Opinion: society needs to reimagine disability and that also means increasing the rate of entrepreneurial activity within this community 

It is now widely recognised that people with disabilities suffer significant discrimination regarding employment opportunities. Yet, it remains a surprise to many people that approximately 13 percent of the population of Ireland are "registered disabled" and that just 30 percent of people of working age with disabilities participate in the workforce.

A 2005 report by the National Disability Authority (2005) noted that people with disabilities have lower hourly earnings than their non-disabled peers. The report also identified a wide range of other inequalities experienced by people with disabilities, including that just over half (50.8 percent) have no formal second-level educational qualifications and that they are over-represented in part-time employment.

A low level of educational attainment is just one factor that influences the capacity of a disabled person to secure employment. Other factors affecting an individual’s ability or willingness to supply their labour are likely to include the severity of the disability, access to and within a potential workplace, beliefs about the likelihood of facing discrimination and the trade-off between employment income and benefit receipts.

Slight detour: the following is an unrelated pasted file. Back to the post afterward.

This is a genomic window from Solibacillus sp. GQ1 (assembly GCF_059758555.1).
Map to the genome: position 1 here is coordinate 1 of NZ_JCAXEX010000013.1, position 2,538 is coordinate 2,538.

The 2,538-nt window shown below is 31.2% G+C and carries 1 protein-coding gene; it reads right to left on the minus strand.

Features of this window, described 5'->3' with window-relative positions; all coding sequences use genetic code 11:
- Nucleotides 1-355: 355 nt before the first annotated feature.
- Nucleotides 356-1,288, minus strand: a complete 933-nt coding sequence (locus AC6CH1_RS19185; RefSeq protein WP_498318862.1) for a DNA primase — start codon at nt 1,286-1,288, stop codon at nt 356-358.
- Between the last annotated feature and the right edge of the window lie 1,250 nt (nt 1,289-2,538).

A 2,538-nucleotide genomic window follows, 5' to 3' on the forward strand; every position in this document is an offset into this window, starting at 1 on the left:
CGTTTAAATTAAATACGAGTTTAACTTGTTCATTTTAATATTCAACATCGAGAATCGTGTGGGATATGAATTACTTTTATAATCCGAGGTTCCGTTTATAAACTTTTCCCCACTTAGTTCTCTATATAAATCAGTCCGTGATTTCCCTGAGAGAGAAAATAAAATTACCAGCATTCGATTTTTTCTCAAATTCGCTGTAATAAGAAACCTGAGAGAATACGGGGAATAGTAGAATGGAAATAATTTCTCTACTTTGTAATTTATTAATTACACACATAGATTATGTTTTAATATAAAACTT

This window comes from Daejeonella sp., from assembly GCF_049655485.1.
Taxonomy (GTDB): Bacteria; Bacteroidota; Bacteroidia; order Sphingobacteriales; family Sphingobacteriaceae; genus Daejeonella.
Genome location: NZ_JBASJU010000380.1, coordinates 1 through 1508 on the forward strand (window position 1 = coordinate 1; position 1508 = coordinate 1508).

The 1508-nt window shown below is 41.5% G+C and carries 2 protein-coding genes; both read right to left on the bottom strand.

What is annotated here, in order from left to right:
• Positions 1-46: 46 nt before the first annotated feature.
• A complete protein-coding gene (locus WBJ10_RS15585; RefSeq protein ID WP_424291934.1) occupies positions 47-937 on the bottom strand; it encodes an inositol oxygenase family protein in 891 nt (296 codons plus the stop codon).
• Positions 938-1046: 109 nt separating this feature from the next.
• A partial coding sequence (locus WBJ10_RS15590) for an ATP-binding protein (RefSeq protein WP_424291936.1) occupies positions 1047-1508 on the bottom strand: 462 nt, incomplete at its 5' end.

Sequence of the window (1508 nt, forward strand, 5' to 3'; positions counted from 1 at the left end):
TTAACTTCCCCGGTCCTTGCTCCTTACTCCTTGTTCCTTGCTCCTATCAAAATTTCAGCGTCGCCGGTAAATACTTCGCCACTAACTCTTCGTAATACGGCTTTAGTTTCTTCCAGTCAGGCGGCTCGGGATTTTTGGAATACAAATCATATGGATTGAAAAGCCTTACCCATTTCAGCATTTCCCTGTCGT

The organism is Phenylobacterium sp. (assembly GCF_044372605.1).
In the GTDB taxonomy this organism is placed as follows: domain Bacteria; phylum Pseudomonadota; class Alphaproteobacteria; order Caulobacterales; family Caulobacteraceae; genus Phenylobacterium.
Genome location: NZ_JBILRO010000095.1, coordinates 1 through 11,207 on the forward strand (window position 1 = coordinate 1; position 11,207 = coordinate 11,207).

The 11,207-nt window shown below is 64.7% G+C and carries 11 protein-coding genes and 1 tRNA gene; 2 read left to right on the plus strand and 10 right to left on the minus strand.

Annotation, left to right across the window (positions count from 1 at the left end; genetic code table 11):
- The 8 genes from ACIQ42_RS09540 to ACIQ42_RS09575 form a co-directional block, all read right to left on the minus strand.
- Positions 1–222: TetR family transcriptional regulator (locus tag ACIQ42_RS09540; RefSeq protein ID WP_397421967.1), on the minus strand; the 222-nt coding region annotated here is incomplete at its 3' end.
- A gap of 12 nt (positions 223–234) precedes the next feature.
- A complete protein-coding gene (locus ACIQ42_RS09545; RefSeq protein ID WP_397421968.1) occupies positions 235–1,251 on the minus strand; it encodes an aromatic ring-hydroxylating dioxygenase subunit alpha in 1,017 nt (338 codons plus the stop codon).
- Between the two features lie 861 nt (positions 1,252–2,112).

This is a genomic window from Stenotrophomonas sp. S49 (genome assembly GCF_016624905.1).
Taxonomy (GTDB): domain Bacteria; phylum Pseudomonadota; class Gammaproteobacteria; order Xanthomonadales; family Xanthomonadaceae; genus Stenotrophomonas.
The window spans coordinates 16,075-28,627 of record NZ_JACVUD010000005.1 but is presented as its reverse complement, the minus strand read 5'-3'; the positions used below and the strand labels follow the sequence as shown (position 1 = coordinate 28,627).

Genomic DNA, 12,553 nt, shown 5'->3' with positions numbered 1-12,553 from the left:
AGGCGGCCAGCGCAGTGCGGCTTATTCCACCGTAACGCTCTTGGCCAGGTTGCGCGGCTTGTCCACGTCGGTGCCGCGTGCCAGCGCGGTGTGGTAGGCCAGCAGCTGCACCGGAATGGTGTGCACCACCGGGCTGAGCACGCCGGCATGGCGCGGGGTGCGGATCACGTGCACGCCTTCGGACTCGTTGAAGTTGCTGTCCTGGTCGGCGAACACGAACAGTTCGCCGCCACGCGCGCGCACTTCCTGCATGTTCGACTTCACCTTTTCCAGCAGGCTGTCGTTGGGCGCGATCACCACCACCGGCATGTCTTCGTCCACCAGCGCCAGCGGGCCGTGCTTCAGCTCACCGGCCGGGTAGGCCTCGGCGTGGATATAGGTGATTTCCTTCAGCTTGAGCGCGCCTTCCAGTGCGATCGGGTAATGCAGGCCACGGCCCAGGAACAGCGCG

It is an unfortunate fact that there are currently no tailored entrepreneurship support programs for people with disability in Ireland.

But it is not just the potential employee that might be reluctant to work for a company, as employers equally may not be open to employing a person with a disability. A 2006 report by the European Foundation for the Improvement of Living and Working Conditions found that owner-managers of SMEs identified a wide variety of reasons for not employing a person with a disability. These reasons include financial incentives which do not necessarily meet the needs of either employer or employee; employment quotas and anti-discrimination legislation with little practical effect on SME employer behaviour; health and safety and insurance regulations perceived as a barrier and recruitment and HR practices which rarely recognise the value of equal opportunity. However, the personal experiences of employers who may have a family member or friend with a disability can have a positive influence towards their willingness to offer a person with a disability a position within their firm.

To address existing employment imbalances, the Comprehensive Employment Strategy for People with Disabilities (2015-2024) has identified multiple approaches which need to be taken if the Irish workforce is to become truly inclusive of people with disabilities. Within this strategy, entrepreneurship is one of the activities identified that requires targeted action, an ambition that follows closely on recent successful targeted supports that have been offered to women, immigrants, youth, seniors, unemployed and other under-represented groups in terms of entrepreneurial activity. However, it is an unfortunate fact that there are currently no tailored entrepreneurship support programs for people with disability in Ireland.